Children from both the Vauxhall and Taber areas attended the recent Rural Farm Safety Camp at the Taber Agri-Plex earlier this month.
After years on hiatus, a group of dedicated volunteers and safety-minded business sponsors decided to revive it and it looks like the steam is there for it to continue consecutively in upcoming years.
Adult chaperones and children alike packed the stands of the Taber Agri-Plex to hear the cautionary tale of Edwin Camps, from Barnwell, who luckily recovered from a farm accident that left him partially paralyzed, with months of recovery time to regain motion in all his limbs.
What was impressive about the Farm Safety Camp is the varieties in its message.
When one thinks of farm safety, the one thing that automatically comes to mind is small children around heavy machinery that help bring the crops to market.
Yes, that avenue was explored, but with 14 different stations for children to explore, it was so much more. Handling large farm animals like cows right down to dogs, lawn/field care, quads and emergency services were but a few of the many things explored at the Rural Farm Safety Camp.
Emergency services stressed to children the greater importance that children stay safe in rural settings due to the isolation. Response times for EMS out on the farm are not as fast as those in town limits, stressing the fact for safety vigilance out on the farm.
In helping keep children safe out on the farm, safety camps like the one done at the Taber Agri-Plex are needed now more than ever.
Agriculture ranks as Canada’s third-most hazardous industry. In terms of absolute numbers of fatalities, there is no more dangerous occupation. There were 1,769 agricultural fatalities in Canada from 1990 – 2005.
Agricultural machines were involved in 70.9 per cent of fatalities (Farm Safety Centre).
There are 346,000 farm operators in Canada, three-fifths of which are run by a single operator. Just over half of farm incidents happen while the victim is working alone, while about 25 per cent of incidents happen in the presence of a family member.
Most disabling injuries happen between September and November and are caused by unsafe use of equipment or material-handling practices. Fatigue is the second most common contributing factor. Trying to save time and miscommunication between workers are also common factors.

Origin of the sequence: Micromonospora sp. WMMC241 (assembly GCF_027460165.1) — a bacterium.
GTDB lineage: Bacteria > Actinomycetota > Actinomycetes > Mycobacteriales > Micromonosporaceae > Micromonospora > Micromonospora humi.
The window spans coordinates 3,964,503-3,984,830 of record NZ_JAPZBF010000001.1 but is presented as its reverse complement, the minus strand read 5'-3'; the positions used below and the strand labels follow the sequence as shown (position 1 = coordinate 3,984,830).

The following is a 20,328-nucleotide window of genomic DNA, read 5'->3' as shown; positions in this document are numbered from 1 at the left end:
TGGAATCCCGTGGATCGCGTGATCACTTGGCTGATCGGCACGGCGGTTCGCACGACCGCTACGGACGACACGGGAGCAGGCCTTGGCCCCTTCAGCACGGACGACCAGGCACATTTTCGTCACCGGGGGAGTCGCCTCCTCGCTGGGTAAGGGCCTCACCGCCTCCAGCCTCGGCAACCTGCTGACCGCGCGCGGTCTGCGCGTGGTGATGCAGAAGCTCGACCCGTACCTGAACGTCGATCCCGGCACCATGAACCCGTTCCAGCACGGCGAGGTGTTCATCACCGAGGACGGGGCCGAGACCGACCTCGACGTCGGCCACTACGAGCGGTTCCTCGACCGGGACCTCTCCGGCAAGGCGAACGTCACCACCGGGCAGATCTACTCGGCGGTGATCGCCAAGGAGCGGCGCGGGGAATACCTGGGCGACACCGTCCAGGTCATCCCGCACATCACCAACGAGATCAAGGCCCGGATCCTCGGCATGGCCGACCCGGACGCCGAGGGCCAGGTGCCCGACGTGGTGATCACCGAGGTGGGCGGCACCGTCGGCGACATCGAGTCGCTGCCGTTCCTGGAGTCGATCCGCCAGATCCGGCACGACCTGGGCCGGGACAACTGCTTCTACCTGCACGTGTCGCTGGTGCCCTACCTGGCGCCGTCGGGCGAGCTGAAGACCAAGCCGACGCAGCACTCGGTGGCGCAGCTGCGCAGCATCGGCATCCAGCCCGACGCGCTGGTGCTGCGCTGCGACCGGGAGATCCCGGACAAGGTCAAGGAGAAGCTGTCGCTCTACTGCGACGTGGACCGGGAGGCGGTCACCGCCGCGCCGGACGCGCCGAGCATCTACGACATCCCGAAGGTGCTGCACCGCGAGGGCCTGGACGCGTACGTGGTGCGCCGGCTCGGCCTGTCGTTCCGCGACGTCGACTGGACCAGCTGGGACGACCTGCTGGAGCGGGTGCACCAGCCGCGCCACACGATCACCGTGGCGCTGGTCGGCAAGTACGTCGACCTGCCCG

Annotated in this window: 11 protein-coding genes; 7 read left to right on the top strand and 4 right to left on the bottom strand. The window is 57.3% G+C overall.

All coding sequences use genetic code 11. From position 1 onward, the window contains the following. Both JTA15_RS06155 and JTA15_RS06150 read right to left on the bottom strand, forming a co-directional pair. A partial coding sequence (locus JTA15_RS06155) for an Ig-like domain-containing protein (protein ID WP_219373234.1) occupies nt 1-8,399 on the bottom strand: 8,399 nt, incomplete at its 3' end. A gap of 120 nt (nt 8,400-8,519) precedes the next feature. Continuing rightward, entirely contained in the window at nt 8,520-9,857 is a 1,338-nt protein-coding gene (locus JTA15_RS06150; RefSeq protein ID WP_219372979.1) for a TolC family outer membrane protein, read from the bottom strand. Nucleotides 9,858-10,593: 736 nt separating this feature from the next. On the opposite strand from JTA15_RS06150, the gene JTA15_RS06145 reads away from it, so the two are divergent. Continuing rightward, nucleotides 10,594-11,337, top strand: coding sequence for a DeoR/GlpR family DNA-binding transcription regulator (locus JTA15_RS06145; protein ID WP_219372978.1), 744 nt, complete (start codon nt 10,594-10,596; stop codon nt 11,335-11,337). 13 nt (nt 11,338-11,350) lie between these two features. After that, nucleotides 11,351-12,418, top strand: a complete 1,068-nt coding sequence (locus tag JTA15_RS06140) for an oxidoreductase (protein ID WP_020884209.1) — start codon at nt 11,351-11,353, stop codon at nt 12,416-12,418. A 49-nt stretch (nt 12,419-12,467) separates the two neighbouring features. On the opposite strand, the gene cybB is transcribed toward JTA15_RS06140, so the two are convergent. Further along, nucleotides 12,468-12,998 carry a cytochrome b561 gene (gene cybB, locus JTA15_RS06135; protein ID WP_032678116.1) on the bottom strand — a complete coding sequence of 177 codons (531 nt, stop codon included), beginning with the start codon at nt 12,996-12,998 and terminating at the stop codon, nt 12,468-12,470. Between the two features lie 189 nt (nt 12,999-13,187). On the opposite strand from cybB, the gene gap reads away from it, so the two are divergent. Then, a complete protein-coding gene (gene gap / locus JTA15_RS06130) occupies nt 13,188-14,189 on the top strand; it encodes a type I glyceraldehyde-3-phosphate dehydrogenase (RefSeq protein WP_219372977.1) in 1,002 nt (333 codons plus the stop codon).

Injuries occur more frequently in the late afternoon and during the busy harvest months, when exhaustion and overwork is common. When fatigued or under time pressure, farmers may spend less time on safety, and when finances are strained bearing costs for safety can be difficult.
On average, 114 people are killed and another 1,499 are seriously injured by farm-related incidents in Canada each year.
Almost half of these incidents are caused by farm machinery and over a third involve children under 15 or adults over 65. It is estimated that farmers are five times more likely to be killed through occupation-related accident than workers in all other industries. Agriculture also has the highest rate of disabling injuries among all other industries. (Canadian Federation of Agriculture).
Agriculture is one of the main industries that help power southern Alberta, and it is good to see concerned volunteers are giving children the power of knowledge to help keep them safe on the farm.
The best part of the camp was children can be teachers to their parents who may have been letting some standards slip when it comes to safety on their farm. As many experts in the field say, farm safety is a choice — not an act of fate. Many injury incidents are preventable if enough foresight is given — the kind of foresight that was provided by the many dedicated volunteers at the Rural Farm Safety Camp.
Those volunteers and sponsors of the event should be applauded for caring so much about the safety of farm youth.